Church Members Committed to Communion Near and Far | rural churches
In the beginning there were two.
Since the 1880s, Lutherans have supported two churches near the village of Storla, South Dakota, west of Mitchell. They attended youth meetings and summer picnics. They also shared the tragedy when both church buildings were blown down in a great summer storm in 1924. They both rebuilt and continued their work for another 90 years.
Today only one church remains. Knowing how far they’ve come – through storms, economic hardship, world wars and a declining rural population – members are preparing to celebrate 140 years of history at Storla Lutheran Church this summer.
“Those are our roots,” said Mary Fristad.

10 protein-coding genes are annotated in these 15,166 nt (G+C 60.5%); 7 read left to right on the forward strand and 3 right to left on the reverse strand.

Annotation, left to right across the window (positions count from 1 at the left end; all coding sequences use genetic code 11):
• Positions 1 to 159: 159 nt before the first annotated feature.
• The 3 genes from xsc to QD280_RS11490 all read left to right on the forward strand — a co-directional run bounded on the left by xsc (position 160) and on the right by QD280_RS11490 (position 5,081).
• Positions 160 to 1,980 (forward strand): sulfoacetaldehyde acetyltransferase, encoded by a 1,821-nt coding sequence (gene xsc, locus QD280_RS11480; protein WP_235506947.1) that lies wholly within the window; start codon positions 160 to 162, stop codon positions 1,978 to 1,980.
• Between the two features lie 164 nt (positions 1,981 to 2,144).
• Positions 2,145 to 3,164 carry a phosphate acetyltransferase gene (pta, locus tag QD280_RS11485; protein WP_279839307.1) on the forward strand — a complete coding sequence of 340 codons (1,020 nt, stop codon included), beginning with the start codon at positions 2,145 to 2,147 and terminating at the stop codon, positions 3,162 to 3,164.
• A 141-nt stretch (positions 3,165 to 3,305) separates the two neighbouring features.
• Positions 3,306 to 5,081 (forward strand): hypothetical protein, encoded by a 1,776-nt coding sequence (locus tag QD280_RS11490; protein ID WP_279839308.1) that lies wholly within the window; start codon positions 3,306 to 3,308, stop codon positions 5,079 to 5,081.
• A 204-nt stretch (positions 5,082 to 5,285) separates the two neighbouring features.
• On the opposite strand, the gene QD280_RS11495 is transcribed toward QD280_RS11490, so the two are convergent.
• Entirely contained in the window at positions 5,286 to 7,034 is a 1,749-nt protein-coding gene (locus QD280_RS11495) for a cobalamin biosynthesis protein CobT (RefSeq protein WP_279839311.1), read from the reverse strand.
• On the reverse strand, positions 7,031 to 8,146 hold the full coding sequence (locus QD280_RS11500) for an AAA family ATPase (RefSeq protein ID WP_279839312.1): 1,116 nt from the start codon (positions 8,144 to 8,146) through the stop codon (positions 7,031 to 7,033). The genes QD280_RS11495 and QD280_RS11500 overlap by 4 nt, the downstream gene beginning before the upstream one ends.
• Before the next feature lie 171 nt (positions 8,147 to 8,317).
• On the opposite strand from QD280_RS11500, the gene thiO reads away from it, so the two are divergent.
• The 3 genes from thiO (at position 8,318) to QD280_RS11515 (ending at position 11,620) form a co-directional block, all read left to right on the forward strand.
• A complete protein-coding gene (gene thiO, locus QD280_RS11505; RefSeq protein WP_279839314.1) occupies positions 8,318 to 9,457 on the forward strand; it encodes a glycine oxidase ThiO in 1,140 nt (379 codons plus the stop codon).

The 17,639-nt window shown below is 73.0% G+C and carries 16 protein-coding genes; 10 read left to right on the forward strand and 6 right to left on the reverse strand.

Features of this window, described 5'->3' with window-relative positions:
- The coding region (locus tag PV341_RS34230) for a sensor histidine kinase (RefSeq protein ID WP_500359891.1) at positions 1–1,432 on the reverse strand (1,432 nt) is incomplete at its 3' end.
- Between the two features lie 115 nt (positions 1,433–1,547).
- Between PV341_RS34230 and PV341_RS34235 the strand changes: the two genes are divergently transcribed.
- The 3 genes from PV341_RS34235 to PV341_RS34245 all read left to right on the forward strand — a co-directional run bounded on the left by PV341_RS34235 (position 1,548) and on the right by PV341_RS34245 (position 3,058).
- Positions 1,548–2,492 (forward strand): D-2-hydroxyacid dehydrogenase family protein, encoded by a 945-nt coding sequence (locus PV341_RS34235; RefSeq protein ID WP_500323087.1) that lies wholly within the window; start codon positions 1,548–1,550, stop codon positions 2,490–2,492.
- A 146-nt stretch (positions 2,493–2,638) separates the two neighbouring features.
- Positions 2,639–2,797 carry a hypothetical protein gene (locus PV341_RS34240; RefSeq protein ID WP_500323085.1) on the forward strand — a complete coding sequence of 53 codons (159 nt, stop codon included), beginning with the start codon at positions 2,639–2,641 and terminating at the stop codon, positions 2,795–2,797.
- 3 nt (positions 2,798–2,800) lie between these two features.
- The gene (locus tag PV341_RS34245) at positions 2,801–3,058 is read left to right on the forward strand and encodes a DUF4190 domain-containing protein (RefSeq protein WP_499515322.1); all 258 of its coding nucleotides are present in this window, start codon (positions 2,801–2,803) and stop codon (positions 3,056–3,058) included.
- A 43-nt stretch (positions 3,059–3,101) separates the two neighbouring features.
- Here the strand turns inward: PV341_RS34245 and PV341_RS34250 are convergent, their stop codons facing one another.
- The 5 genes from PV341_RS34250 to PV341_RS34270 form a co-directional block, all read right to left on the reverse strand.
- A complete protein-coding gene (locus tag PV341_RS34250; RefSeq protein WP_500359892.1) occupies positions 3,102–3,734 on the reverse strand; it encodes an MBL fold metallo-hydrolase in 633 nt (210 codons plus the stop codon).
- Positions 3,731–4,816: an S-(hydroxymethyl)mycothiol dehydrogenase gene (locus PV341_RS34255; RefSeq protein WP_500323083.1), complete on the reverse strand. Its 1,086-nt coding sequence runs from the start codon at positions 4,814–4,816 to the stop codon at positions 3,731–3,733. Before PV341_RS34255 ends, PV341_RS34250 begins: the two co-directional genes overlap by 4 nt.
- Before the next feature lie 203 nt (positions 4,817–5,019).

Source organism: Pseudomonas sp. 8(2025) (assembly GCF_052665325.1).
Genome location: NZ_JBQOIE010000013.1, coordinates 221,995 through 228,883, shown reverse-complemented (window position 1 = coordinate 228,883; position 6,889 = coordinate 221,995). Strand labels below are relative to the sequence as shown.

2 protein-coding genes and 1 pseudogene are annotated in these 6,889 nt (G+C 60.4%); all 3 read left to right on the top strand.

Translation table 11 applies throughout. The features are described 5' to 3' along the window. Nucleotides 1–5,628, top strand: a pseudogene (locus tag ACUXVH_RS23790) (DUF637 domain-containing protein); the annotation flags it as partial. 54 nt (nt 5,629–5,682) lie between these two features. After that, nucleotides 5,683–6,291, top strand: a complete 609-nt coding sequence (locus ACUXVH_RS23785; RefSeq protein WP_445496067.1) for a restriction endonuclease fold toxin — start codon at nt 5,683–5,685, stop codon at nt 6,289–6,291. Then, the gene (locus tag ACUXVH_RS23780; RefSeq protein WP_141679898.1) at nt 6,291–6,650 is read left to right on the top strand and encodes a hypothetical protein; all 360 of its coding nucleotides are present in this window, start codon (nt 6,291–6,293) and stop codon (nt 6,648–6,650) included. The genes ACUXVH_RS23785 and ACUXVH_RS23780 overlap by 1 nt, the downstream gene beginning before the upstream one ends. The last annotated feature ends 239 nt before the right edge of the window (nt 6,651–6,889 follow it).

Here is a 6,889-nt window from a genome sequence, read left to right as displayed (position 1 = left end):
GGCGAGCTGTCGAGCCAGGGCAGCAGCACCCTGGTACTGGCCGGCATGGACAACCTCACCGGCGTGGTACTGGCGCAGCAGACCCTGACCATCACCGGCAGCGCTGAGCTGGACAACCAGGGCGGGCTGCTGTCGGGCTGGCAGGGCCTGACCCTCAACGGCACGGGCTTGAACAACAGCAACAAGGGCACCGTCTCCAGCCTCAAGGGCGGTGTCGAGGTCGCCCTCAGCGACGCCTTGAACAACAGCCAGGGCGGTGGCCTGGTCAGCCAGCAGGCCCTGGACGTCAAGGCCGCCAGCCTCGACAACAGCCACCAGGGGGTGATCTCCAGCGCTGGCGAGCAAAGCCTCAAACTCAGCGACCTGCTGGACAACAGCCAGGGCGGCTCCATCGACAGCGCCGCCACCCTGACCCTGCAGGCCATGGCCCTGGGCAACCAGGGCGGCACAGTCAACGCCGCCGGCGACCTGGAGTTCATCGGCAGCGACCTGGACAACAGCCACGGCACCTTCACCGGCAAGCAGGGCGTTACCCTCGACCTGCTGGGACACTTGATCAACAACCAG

“It’s like the homestead,” Dennis Scott said.
Scott’s family is among those who organized the Church on April 7, 1882. His father was raised in Storla Lutheran while his mother’s family were members of the now defunct sister church Trinity, three miles to the east.
“The Storla boys would go over there and steal the Trinity girls,” he said.
Storla Church was originally located north of the village of Storla at a spot known as Jensen’s Corner. The church moved closer to the thriving community center in 1924. Two weeks after the move, on June 14th, a storm blew through and destroyed both this building and Trinity Church.
The wood was salvaged and used to build a vicarage that still stands next door. One of the other few items saved from the disaster was a large altarpiece of Jesus as a shepherd leading a flock of sheep and carrying a baby lamb in his arms, a gift from the Andrew Jensen family.
Decades later, this long-cherished focal point of the church was also lost. On May 18, 1980, the day Mount Saint Helens erupted, a fire broke out and the painting was lost.